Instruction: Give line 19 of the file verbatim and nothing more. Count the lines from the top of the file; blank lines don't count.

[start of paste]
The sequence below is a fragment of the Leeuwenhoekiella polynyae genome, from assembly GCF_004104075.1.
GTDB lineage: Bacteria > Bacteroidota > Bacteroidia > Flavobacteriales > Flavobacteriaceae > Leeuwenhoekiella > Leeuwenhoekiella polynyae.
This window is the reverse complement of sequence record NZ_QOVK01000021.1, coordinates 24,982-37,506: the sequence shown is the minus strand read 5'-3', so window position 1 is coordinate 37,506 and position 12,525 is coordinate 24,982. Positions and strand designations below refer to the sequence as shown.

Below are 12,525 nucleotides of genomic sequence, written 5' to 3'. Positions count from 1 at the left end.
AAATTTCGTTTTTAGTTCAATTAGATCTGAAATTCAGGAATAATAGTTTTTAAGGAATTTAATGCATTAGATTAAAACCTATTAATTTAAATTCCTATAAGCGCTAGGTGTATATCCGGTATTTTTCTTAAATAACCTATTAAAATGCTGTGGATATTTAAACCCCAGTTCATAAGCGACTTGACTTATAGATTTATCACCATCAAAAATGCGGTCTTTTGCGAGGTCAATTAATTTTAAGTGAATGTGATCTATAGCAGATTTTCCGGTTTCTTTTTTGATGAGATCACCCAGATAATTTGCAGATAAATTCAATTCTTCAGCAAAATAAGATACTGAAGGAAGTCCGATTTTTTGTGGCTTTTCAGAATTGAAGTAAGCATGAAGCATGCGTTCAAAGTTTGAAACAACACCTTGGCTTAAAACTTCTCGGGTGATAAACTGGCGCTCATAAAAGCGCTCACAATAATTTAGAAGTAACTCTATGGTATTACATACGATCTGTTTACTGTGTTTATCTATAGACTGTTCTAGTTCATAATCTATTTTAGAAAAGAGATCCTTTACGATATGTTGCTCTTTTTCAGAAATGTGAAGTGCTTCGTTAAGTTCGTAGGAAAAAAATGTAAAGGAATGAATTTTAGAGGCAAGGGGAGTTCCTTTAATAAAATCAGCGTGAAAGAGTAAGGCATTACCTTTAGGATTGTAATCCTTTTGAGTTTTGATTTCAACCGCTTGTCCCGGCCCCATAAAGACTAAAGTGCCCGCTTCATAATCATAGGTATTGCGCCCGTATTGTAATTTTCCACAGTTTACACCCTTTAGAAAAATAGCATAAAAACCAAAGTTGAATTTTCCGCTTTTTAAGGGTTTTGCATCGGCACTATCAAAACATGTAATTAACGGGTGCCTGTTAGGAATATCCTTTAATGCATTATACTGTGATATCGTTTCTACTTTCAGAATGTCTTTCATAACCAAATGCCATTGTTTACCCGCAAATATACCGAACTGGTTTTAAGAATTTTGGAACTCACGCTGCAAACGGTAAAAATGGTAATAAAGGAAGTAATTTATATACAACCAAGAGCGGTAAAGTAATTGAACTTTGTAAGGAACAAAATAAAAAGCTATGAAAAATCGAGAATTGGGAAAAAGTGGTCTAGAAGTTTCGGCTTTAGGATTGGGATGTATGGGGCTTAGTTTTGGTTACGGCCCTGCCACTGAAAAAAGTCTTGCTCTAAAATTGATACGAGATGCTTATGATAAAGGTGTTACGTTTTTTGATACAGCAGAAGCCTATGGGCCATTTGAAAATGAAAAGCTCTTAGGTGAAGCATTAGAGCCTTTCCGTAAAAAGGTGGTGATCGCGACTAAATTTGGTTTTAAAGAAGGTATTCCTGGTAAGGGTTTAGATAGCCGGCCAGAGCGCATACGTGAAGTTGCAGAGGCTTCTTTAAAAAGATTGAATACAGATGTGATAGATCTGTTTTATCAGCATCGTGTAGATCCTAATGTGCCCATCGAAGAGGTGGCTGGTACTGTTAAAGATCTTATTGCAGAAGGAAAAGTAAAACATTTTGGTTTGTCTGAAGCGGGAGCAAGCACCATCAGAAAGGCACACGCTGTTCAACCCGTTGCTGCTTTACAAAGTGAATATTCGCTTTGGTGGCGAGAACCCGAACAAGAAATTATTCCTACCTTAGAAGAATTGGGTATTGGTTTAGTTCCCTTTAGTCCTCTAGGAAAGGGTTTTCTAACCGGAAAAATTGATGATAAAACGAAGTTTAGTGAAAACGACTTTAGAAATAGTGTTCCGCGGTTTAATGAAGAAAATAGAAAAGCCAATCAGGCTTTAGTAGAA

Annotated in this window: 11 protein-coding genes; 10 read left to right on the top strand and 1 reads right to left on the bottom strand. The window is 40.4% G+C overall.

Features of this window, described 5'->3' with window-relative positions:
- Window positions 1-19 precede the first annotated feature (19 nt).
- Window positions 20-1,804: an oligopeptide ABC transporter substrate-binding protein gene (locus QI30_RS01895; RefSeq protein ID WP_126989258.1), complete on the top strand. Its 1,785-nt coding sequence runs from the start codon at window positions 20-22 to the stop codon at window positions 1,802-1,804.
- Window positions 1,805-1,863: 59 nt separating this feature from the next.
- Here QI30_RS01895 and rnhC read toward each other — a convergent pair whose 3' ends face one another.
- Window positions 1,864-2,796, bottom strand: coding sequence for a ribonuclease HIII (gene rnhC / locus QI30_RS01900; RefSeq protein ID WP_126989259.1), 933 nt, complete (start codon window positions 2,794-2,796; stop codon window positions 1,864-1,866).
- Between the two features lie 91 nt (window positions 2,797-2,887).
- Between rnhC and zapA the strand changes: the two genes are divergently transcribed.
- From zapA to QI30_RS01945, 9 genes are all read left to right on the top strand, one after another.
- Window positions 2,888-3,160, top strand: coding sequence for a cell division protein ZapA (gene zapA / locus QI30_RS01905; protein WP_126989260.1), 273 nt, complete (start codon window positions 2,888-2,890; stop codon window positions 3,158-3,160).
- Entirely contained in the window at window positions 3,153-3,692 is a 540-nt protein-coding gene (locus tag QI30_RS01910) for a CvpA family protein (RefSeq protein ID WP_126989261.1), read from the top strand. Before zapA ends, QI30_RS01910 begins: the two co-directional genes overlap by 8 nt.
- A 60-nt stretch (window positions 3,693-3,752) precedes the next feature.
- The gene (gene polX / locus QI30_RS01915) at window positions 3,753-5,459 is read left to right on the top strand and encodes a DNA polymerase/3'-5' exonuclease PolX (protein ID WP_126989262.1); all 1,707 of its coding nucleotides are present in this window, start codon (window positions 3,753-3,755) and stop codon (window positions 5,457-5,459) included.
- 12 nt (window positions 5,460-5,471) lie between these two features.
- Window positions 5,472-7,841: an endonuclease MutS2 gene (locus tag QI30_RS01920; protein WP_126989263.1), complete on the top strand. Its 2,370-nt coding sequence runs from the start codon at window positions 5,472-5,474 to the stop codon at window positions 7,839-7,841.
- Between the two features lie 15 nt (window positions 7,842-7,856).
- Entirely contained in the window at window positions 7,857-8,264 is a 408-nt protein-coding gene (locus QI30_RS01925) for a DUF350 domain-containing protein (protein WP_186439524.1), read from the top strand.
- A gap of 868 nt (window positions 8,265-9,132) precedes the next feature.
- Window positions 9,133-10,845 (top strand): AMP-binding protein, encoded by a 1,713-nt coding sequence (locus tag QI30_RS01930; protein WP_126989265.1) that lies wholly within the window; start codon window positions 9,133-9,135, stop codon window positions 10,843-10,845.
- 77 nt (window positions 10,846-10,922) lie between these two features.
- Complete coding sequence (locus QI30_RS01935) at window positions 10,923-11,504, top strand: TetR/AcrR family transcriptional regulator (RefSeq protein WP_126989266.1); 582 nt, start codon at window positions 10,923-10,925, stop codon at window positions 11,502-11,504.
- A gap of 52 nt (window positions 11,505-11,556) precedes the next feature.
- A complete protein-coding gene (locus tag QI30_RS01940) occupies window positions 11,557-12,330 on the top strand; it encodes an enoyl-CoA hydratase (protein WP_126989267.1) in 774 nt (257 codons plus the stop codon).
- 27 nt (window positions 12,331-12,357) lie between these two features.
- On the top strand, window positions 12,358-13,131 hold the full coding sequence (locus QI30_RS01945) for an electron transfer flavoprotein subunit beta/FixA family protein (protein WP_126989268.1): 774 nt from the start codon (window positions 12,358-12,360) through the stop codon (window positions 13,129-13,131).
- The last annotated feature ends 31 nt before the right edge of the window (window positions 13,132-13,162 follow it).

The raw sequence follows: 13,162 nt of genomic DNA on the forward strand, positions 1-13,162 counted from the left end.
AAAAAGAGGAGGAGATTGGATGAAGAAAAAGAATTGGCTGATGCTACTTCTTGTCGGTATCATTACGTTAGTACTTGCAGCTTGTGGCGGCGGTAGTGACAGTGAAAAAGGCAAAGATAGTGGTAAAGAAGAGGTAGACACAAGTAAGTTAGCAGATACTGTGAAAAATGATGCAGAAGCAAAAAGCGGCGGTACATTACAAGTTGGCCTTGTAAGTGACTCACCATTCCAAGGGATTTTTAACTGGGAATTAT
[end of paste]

- The gene (gene polX / locus QI30_RS01915) at window positions 3,753-5,459 is read left to right on the top strand and encodes a DNA polymerase/3'-5' exonuclease PolX (protein ID WP_126989262.1); all 1,707 of its coding nucleotides are present in this window, start codon (window positions 3,753-3,755) and stop codon (window positions 5,457-5,459) included.